Some area animal rescue groups have been baffled in recent weeks by a sudden surge in the number of puppies entering their programs.
Planned Pethood is currently caring for eight litters, totaling 45 puppies. Counting the four pups that were recently adopted out, the organization had been caring for as many as 49.
Executive Director Nikki Morey said the organization hasn’t seen a number that high since probably the 1990s.
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“There weren’t as many rescue groups then, and we didn’t have Humane Ohio,” she said, referring to the area’s low-cost spay/neuter clinic in Toledo. “We normally don’t have this many.”
The Toledo Area Humane Society has had 28 puppies in its shelter since the beginning of the year, and has another dozen in foster care.
“It’s definitely unusual for us this time of year,” Dr. Debbie Johnson, veterinarian and director of operations, said. “These are higher numbers than what we’ve seen the last couple of years. For a while, it was uncommon for us to have puppies at all.”
The Lucas County Pit Crew is caring for 21 puppies, including six “pit bull” puppies born over the weekend at Lucas County Canine Care & Control.
“We’ve never had this many at any one time,” Jean Keating, executive director, said. “There weren’t all that many puppies in the spring or summer. It just doesn’t make much sense why we have them all now.”
About half of the pups with the Pit Crew are from Lucas County Canine Care & Control and the other half were surrendered by their owners.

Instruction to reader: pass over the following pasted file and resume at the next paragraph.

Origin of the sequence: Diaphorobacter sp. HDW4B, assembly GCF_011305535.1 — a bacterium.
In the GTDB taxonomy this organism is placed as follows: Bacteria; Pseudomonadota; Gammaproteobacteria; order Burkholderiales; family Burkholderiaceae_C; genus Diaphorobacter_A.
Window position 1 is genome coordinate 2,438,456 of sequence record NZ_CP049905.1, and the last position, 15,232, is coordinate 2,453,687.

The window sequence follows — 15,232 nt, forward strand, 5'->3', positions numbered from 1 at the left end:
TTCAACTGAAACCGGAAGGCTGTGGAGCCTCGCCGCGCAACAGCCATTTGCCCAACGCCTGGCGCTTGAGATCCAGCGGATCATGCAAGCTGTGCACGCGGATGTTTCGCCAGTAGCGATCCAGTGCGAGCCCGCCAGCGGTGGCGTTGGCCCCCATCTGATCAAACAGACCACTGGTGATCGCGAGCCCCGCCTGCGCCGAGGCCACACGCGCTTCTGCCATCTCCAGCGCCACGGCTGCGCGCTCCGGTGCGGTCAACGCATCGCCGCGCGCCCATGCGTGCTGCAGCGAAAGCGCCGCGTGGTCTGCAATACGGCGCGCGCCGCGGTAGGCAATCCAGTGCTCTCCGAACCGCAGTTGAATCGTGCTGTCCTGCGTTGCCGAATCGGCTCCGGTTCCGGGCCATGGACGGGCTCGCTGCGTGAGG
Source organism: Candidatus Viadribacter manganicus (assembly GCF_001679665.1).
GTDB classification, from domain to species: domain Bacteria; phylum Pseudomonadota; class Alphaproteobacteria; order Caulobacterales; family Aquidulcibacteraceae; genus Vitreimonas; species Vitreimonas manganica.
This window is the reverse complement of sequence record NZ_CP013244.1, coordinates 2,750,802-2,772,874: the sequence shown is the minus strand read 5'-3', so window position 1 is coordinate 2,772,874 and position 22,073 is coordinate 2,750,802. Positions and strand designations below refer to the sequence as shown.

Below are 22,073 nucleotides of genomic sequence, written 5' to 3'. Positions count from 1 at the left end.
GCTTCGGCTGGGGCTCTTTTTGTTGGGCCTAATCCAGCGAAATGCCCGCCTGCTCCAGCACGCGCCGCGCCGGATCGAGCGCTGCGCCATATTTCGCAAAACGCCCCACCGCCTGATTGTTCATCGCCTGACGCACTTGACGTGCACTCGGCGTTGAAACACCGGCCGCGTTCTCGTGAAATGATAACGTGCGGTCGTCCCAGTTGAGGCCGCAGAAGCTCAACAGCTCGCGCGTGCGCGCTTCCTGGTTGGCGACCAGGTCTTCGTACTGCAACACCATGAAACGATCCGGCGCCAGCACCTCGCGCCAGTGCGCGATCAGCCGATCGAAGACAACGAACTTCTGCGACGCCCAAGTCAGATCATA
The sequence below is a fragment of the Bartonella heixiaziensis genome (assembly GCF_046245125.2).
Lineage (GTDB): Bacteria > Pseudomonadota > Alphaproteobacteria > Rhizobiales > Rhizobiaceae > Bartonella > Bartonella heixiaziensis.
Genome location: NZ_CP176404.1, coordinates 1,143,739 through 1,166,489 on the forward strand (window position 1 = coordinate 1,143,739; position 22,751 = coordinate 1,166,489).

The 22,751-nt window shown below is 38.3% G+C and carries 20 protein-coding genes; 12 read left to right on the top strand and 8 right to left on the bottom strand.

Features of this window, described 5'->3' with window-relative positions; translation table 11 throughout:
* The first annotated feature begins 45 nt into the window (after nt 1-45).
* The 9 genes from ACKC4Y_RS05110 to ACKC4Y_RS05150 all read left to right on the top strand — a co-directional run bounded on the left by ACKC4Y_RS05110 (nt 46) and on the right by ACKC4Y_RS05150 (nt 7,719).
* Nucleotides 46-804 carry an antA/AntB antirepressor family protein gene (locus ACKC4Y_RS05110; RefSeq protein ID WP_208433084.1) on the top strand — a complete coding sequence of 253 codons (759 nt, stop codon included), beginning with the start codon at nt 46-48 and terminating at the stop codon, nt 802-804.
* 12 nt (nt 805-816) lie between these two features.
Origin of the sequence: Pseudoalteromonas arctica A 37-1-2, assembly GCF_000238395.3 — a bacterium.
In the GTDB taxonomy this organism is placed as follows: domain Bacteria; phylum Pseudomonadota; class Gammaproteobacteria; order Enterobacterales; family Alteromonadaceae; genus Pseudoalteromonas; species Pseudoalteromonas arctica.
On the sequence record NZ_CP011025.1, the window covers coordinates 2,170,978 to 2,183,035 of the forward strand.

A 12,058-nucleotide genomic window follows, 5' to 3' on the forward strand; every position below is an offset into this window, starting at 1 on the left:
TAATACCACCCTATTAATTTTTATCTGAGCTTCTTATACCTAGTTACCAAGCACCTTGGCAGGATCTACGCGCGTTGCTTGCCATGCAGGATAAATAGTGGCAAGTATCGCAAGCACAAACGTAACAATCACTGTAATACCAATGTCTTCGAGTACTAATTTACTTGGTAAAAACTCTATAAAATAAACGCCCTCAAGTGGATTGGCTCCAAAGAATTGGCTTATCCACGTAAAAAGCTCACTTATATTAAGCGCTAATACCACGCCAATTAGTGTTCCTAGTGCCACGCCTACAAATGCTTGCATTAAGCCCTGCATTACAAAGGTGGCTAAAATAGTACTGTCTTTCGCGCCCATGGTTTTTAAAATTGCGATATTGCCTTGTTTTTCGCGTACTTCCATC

“We don’t normally get very many from owners,” Ms. Keating said. “We mostly take them from the county.”
Ms. Keating said many of the puppies the group has now are too young to be adopted yet.
Julie Lyle, director of Lucas County Canine Care & Control, said her shelter has handled a few litters of puppies lately, but nothing she would consider unusual. So far this month, the county has seen 18 puppies.
“It comes and goes, but we don’t see tons and tons of puppies,” Ms. Lyle said. “We get pregnant moms more than litters.”
Pregnant dogs and litters of young puppies are typically transferred to other rescue groups as soon as possible, she said.
Likewise, Toledo Animal Shelter also hasn’t been inundated with puppies or calls about them, according to Executive Director Helen Bensch. Because of limited space there, Ms. Bensch noted such calls are often referred to other rescues.
Three of the eight litters at Planned Pethood were transferred to the group from the county dog shelters in Lucas and Wood counties. The other five litters were all surrendered by their owners and are presumed to be the result of unintentional breeding.
“Why don’t people get their animals fixed?” Ms. Morey said. “We keep asking that.”
When someone surrenders a litter of pups, Planned Pethood tries to get possession of the mother as well to keep her with her offspring until they are old enough to be separated.
“Some people want mom back, some people don’t,” Ms. Morey said. “Either way, we try to get her spayed. We do everything we can to persuade them to have everybody else in their house spayed or neutered so it doesn’t happen again.”
Dr. Johnson said six of the humane society puppies are involved in a cruelty case. For the rest, about half were transferred from other shelters and the other half were surrendered.
“We have been taking in more animals in general as well,” she said. “It’s from owners not spaying and neutering their pets. These aren’t ones that were purposely bred. I don’t know if the economy is affecting people where they aren’t spaying and neutering their pets or what.”
But the good news is that if they can be rescued, puppies tend to be adopted quickly. Fourteen puppies were adopted from the humane society over the weekend alone.
“Puppies usually do go quickly,” Dr. Johnson said. “Honestly, we kind of like it sometimes when we don’t have puppies because then the adult dogs get looked at more.”